Thursday 7 April 2016

The seeds of a novel

A question I'm asked surprisingly often is, "Where do you get the ideas for your novels?" As someone who is always noticing things and wondering whether these would make a story, I always feel it's more a question of, "How do you decide which idea would make the best story?"
The seeds of 300 Days of Sun were sown when I traveled to Faro with my daughter Maddy, who had booked herself a two-week Portuguese language course there. She was only seventeen at the time and I felt I couldn’t allow her to go alone, though she would have done so, quite happily. While she went to class every morning, I wandered around the town with a street map, camera and my notebook. 

I am always inspired to write by the places I visit, and Faro was no exception. I had never been there before, though I knew the name from a hundred airport departure boards, as the hub for tourists traveling to the Algarve coast. Maddy and I were charmed from the first evening, by its mosaic pavements, by the laid-back atmosphere in the August heat, by the sea and the glimpses of green salt marsh. In the afternoons, we found various ways to get to the beaches and islands – and the first time we went to Praia de Faro, we did find the sea curiously green and furry, though this is not the usual state of affairs.

It’s important to say here that, for all the geographical accuracy of my portrayal of Faro, the town in this book is an imaginary version: certain elements, like great storm of February 1941 and the re-opening of the Café Alianҫa during the local elections (held, in real life, in 2013), are superficially true, but the story in the book is entirely fictional. If there are similarities with real life on the Algarve, this is only in order to give my story the tang of authenticity, though as ever, I have tried to describe the places as I found them, to transport the reader to an atmospheric and intriguing place.

It has been a long time coming, but a big thank you is due to the Portuguese Tourist Board in London. In June 1985, I was lucky enough to be invited on a press trip to Lisbon, Cascais and Estoril. I was a trainee reporter on the Kentish Times, a weekly newspaper based in South London. The trip was an adventure that began with a gathering of six or seven strangers in the departure lounge at Heathrow airport; we were to be escorted by a Portuguese guide with a twinkly smile called João and, in return for writing an article extolling the beauty of this area of Portugal’s Atlantic coast, we would be treated to a week of interesting trips and lovely meals.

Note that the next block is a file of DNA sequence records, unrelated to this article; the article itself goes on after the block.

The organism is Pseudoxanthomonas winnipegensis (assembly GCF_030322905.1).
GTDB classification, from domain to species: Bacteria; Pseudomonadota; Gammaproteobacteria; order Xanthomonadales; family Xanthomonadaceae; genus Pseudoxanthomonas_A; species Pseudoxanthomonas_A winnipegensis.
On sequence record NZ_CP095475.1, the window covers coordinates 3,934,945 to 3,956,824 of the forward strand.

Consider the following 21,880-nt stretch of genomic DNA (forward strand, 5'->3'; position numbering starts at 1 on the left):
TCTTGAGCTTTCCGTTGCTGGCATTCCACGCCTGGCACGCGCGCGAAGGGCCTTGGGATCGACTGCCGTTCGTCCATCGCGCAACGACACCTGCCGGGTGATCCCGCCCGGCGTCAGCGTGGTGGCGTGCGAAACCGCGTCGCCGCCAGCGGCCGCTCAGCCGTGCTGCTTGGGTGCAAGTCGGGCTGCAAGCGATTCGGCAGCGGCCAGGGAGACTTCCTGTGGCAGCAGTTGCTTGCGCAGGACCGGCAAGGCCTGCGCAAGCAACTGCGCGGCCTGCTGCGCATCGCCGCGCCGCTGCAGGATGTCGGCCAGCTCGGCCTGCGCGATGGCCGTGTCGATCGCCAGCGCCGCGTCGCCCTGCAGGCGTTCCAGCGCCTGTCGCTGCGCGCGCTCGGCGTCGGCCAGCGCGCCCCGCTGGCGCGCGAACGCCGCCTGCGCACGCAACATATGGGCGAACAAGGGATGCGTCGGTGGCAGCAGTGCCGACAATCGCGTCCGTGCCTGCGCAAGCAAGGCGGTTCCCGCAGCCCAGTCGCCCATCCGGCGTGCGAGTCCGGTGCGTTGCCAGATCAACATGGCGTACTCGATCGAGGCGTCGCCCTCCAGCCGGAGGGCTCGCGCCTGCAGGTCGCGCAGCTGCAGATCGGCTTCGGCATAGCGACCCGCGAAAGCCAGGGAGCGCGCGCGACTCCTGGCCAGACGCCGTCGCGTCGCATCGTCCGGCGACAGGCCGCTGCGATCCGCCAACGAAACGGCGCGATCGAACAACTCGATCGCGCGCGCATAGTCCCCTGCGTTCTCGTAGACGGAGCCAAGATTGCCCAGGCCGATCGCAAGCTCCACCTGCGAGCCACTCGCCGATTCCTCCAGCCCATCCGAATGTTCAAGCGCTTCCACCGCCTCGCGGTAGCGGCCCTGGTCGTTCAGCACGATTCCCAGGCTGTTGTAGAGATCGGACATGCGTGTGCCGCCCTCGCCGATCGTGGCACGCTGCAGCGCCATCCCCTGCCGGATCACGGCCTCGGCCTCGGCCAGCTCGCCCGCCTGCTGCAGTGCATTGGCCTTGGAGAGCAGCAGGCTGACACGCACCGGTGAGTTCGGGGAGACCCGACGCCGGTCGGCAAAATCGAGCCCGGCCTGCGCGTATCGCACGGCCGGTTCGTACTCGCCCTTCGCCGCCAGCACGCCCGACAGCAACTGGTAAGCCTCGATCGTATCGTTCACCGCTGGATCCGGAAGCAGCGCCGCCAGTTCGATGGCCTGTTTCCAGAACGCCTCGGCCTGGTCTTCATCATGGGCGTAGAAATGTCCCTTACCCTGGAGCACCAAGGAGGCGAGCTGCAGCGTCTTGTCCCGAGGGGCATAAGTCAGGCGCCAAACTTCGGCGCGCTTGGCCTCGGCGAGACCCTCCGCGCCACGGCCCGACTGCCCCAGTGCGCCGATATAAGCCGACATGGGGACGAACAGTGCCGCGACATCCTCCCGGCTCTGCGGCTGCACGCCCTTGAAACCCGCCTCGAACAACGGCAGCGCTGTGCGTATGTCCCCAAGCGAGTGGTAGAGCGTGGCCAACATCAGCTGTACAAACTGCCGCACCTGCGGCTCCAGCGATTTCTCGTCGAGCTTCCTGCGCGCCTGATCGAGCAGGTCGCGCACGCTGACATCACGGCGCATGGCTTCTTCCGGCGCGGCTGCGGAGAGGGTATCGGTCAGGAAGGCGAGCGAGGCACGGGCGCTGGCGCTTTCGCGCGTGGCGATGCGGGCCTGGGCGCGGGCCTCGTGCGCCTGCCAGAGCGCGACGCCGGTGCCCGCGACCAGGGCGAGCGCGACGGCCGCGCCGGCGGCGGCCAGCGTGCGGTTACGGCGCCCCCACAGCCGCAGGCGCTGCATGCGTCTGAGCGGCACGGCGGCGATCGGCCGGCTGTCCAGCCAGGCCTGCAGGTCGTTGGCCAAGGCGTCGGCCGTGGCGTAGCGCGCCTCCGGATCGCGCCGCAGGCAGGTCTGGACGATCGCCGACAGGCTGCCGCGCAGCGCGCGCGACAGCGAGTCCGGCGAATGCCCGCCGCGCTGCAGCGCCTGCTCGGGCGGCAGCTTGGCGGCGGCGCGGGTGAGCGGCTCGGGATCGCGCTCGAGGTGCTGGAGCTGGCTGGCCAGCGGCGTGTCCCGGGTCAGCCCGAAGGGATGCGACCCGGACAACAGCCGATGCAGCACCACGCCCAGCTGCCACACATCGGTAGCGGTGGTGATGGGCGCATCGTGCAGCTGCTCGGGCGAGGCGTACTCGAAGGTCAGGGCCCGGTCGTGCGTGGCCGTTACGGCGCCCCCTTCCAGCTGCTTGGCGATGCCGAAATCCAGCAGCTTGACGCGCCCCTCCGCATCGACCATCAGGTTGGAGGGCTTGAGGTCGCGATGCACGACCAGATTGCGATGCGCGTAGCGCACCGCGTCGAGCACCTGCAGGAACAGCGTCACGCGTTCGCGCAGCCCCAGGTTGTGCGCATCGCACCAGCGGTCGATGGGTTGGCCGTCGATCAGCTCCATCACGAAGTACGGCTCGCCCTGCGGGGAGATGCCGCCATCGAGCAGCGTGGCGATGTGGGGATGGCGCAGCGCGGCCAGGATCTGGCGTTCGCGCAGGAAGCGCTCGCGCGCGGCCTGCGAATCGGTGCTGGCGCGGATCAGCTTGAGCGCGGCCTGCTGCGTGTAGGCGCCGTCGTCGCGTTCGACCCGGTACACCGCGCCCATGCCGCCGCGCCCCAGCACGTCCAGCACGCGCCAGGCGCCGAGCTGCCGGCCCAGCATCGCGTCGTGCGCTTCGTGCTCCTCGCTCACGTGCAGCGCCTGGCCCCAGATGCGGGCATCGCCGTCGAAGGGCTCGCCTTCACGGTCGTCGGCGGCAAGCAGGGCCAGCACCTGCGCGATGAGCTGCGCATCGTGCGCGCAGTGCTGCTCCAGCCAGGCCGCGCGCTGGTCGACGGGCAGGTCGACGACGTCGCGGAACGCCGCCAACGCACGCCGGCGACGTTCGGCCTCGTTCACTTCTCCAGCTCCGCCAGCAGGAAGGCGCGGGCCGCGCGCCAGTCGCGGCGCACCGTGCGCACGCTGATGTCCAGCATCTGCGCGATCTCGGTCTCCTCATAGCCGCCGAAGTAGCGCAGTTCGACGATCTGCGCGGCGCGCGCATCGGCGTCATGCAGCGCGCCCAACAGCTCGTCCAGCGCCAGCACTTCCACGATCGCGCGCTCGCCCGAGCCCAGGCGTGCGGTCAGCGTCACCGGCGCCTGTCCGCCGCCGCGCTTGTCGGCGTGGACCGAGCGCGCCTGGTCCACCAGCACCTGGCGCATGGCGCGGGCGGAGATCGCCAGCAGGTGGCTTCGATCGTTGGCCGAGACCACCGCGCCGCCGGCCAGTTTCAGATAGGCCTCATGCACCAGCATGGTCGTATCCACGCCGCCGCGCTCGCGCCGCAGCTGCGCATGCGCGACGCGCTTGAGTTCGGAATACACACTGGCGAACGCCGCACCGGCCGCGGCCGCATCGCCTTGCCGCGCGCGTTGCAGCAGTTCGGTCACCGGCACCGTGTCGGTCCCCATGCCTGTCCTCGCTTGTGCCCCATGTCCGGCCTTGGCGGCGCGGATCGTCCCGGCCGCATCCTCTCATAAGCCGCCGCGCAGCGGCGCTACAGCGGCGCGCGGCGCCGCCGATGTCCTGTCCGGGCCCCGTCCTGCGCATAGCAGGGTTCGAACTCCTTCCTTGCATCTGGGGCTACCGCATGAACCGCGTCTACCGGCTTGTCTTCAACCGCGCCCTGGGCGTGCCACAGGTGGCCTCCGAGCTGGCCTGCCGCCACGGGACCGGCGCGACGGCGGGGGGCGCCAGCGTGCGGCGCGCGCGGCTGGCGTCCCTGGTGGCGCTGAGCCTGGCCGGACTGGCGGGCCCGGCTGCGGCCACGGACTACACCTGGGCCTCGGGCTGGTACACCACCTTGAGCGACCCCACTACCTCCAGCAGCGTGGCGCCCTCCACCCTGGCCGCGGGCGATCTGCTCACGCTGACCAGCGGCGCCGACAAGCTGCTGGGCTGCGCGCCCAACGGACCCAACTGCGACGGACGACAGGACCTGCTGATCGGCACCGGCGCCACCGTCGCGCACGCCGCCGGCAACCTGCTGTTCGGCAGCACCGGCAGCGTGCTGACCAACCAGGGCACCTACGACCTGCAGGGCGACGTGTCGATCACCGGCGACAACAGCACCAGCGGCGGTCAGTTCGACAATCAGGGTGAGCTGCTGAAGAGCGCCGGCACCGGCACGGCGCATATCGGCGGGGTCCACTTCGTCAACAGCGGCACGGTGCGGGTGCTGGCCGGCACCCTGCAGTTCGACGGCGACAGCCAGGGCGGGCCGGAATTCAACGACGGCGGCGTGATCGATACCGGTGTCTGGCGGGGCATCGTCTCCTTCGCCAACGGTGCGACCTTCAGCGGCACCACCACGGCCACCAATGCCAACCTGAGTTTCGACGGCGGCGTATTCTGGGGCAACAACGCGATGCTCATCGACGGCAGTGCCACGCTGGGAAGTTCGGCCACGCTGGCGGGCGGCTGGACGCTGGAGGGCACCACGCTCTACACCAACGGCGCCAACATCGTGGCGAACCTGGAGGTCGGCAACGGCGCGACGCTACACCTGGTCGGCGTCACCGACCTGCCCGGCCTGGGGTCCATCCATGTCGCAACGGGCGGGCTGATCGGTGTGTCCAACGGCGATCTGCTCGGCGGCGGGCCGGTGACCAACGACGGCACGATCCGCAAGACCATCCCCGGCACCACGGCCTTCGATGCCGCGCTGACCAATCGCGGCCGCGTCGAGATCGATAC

We had a wonderful time. Everyone seemed to get along, and there was lots of laughter, including a running joke about sardines, though the details of that one have got away. We visited Setúbal, Óbidos, Belém and Sintra, and the pousadas, the medieval castles and convents that had been transformed into atmospheric hotels. We had dinner one evening at the Fortaleza do Guincho at Cascais, where we drank white port with ice as an aperitif. Here I am, in a collage of old photos (I loved those pink shoes).
Unfortunately, when I got back to England and wrote my piece, only four sparse, dull paragraphs made it into print with no photograph. I was so embarrassed that I never went to the trip reunion in London a few months later, not daring to face João again. So if anyone at the Portuguese Tourist Board should find themselves reading this book, may I say Obrigado and apologize for making you wait so long for some words that do Lisbon and Cascais justice.



Karen Wojcik Berner said...

It's always fascinating what inspires writers. Your novels have a wonderful sense of place. Now I can see why.

Deborah Lawrenson said...

Thanks, Karen! The nuts and bolts are simple observation - and writing them down at the time.

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